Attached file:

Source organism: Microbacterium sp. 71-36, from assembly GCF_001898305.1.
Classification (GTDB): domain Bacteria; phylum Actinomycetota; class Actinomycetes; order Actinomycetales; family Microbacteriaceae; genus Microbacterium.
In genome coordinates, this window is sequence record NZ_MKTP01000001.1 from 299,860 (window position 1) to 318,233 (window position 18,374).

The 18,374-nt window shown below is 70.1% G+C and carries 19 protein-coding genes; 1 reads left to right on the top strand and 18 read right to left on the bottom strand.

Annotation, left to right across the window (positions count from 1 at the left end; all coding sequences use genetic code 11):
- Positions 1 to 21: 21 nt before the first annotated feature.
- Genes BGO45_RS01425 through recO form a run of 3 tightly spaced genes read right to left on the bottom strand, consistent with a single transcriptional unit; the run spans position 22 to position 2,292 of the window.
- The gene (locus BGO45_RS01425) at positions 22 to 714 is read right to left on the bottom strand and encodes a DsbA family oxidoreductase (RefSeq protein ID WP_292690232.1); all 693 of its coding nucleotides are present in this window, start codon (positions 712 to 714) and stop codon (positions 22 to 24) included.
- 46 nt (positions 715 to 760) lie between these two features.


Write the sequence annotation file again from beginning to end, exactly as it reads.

Source organism: Microbacterium sp. 71-36, from assembly GCF_001898305.1.
Classification (GTDB): domain Bacteria; phylum Actinomycetota; class Actinomycetes; order Actinomycetales; family Microbacteriaceae; genus Microbacterium.
In genome coordinates, this window is sequence record NZ_MKTP01000001.1 from 299,860 (window position 1) to 318,233 (window position 18,374).

The 18,374-nt window shown below is 70.1% G+C and carries 19 protein-coding genes; 1 reads left to right on the top strand and 18 read right to left on the bottom strand.

Annotation, left to right across the window (positions count from 1 at the left end; all coding sequences use genetic code 11):
- Positions 1 to 21: 21 nt before the first annotated feature.
- Genes BGO45_RS01425 through recO form a run of 3 tightly spaced genes read right to left on the bottom strand, consistent with a single transcriptional unit; the run spans position 22 to position 2,292 of the window.
- The gene (locus BGO45_RS01425) at positions 22 to 714 is read right to left on the bottom strand and encodes a DsbA family oxidoreductase (RefSeq protein ID WP_292690232.1); all 693 of its coding nucleotides are present in this window, start codon (positions 712 to 714) and stop codon (positions 22 to 24) included.
- 46 nt (positions 715 to 760) lie between these two features.